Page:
Sir Arthur Conan Doyle, Steve Moffat, Mark Gatiss own Sherlock and his realm. The song "You don't know me" was written by Eddy Arnold and Cindy Walker. I suggest to listen to Ray Charles or Michael Bublè singing this song,they are both brilliant. I just own my computer,my version of Openoffice, and my sick fantasies. English is not my native language, and this story is un-betaed, so please forgive the mistakes and the typos.

Another suggestion from Sammykatz for a perfect Sherlolly song. Thanks to her for the prompt, and to Flavialikestodraw, for her words of wisdom!

Molly didn't come back to London for two years. She used to send a long letter to John, every anniversary of Mary's death; she called Mrs Hudson every Christmas; Lestrade saw her once, when one of his cases forced him to go to Scotland.

Every time, the three of them tried to include Sherlock in their conversation;Molly always changed topic. Not once, she asked about him.

In London, every time the three of them tried to tell him how Molly was, Sherlock ignored them. Not once, he asked about her.

Until the wedding.


Sherlock always suspected that Anthea was something more than just a valuable assistant for his brother. Even before his "death", he had been sure that Mycroft had at least tried to find someone who resembled a companion for him; after his return to London, he had hinted at that, but Mycroft had dismissed the idea with disdain.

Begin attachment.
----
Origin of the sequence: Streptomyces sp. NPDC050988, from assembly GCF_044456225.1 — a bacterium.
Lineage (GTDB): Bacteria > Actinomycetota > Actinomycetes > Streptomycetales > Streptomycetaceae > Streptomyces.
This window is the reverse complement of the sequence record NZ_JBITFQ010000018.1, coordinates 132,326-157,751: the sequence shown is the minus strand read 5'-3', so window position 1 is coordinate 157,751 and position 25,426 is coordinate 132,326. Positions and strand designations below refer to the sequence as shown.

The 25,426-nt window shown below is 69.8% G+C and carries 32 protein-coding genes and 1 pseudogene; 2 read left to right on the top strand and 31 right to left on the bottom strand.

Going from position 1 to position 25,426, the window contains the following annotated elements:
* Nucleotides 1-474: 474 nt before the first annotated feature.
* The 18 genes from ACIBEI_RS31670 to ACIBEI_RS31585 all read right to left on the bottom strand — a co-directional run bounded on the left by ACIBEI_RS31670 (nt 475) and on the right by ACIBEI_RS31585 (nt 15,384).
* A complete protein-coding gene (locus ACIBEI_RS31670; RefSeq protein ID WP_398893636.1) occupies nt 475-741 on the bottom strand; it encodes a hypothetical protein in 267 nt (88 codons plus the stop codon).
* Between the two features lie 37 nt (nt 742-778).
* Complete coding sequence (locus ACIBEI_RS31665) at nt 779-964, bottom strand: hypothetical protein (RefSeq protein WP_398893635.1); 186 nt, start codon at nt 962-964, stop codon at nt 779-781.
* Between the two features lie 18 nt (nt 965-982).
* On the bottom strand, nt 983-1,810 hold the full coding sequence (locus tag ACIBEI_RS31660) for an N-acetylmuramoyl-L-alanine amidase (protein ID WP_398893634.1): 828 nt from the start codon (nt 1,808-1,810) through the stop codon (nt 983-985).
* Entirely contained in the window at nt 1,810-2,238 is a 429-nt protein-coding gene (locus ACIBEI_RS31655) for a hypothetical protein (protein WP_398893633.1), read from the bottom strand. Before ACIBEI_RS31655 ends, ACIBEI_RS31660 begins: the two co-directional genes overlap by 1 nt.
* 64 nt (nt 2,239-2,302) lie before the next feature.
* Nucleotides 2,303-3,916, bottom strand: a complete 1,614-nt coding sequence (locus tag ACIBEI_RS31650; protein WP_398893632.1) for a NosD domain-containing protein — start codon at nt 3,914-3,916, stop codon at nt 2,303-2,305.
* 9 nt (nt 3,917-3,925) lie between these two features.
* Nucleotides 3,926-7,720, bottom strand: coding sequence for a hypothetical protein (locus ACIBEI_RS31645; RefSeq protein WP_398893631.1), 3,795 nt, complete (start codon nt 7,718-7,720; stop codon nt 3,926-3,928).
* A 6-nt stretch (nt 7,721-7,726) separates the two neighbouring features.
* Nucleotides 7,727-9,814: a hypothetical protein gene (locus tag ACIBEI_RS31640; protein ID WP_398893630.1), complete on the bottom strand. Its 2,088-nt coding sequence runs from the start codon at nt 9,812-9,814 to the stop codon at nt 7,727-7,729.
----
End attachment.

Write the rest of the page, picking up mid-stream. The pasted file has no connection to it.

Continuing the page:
Now, nearly six years after that conversation, he was struggling with another best man's speech (thank God his brother wasn't interested in a stag night!). Mycroft and Anthea had agreed for a small, private ceremony, mostly because it was safer for the both of them, since the older Holmes position in the english government. Only the family, a few trusted friends...Sherlock wiggled the pen, growing frustrated with the stupid speech. He heard someone ringing downstairs, and Mrs Hudson's cry of joy when she opened the door. "My darling, what a surprise! I'm so happy to see you!" his landlady shrieked...and then, a voice he had not heard in a long time, answered. "It's good to see you too, Martha". Molly. Molly Hooper. No, Molly Hooper-Wallis. That was her name, now.

He left the living room, and went directly to his bedroom, slamming the door with violence.

Downstairs, both the women jumped, startled by the sudden noise. "Let's take a tea, my dear..." Mrs Hudson offered, seeing Molly's gaze wandering towards the flat upstairs. "You do have a lot to tell me, don't you?".


Sherlock decided to leave Baker Street; maybe he should ask John and Greg for help with the speech. Going down, he noticed that Mrs Hudson's door was open, and took a look inside. The light in the living room was on, and there, sprawled on the old sofa, was Molly, asleep, her left arm dangling down. That time, he couldn't avoid to observe her. She looked so calm, so peaceful, so innocent...and she wasn't wearing her ring. No sign of discolouration on her finger, so she must have taken it out from a long time. More than a year, probably.